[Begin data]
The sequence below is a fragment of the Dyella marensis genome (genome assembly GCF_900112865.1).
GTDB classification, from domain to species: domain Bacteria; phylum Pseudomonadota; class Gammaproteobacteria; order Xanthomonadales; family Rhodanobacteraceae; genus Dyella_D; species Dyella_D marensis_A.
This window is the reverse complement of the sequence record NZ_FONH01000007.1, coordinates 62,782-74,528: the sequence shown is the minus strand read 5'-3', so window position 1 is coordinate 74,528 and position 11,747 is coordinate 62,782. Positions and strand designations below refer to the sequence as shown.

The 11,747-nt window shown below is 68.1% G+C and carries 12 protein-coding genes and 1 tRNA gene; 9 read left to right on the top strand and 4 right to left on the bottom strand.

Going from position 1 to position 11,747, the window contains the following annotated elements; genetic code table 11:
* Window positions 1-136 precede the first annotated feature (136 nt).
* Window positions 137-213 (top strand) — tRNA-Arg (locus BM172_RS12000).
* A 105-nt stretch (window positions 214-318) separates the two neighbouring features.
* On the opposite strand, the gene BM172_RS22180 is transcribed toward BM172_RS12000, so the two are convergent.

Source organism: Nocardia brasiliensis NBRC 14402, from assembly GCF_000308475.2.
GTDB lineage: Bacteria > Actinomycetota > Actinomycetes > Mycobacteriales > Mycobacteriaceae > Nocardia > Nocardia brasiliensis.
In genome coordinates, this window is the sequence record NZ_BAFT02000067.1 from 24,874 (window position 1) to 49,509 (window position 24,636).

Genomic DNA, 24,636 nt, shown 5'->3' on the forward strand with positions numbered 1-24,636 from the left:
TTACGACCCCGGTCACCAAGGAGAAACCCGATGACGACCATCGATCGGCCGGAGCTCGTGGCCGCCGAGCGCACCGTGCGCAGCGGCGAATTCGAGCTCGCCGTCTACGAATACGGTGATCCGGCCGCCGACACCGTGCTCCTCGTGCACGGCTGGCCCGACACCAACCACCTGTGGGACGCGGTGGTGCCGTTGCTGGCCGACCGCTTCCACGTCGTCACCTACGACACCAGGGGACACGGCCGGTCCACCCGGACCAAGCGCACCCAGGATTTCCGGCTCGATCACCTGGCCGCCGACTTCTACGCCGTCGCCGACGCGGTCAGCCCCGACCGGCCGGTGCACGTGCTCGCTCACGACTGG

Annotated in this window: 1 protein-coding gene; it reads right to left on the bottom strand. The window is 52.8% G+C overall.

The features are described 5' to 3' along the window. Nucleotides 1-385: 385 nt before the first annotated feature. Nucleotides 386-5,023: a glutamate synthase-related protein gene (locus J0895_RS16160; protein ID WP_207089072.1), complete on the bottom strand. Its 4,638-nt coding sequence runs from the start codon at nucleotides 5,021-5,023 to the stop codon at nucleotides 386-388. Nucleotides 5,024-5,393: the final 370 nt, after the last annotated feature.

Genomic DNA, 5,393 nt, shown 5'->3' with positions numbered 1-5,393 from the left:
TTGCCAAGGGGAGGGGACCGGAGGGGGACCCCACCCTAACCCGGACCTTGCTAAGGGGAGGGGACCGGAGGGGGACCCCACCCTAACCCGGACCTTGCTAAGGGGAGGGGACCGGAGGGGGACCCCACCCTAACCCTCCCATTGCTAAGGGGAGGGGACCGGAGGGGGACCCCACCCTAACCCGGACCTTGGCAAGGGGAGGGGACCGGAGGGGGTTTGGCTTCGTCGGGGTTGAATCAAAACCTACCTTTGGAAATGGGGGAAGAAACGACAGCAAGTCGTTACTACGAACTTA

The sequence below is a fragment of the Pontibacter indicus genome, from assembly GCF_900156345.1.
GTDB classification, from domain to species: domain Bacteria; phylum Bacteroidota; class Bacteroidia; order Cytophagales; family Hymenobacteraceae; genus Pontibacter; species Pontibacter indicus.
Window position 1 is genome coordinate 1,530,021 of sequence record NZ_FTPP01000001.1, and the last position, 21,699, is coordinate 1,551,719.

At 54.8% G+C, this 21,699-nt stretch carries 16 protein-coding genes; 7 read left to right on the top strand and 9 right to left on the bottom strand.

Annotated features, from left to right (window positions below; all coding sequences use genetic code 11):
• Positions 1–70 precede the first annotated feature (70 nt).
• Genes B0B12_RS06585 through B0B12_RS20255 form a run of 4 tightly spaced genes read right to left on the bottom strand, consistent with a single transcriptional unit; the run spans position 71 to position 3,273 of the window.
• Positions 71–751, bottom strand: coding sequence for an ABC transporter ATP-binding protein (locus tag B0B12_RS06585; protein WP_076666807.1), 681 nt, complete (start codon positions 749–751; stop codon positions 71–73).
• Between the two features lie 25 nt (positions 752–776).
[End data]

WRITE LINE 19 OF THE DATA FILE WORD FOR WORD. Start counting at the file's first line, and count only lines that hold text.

The sequence below is a fragment of the Pontibacter indicus genome, from assembly GCF_900156345.1.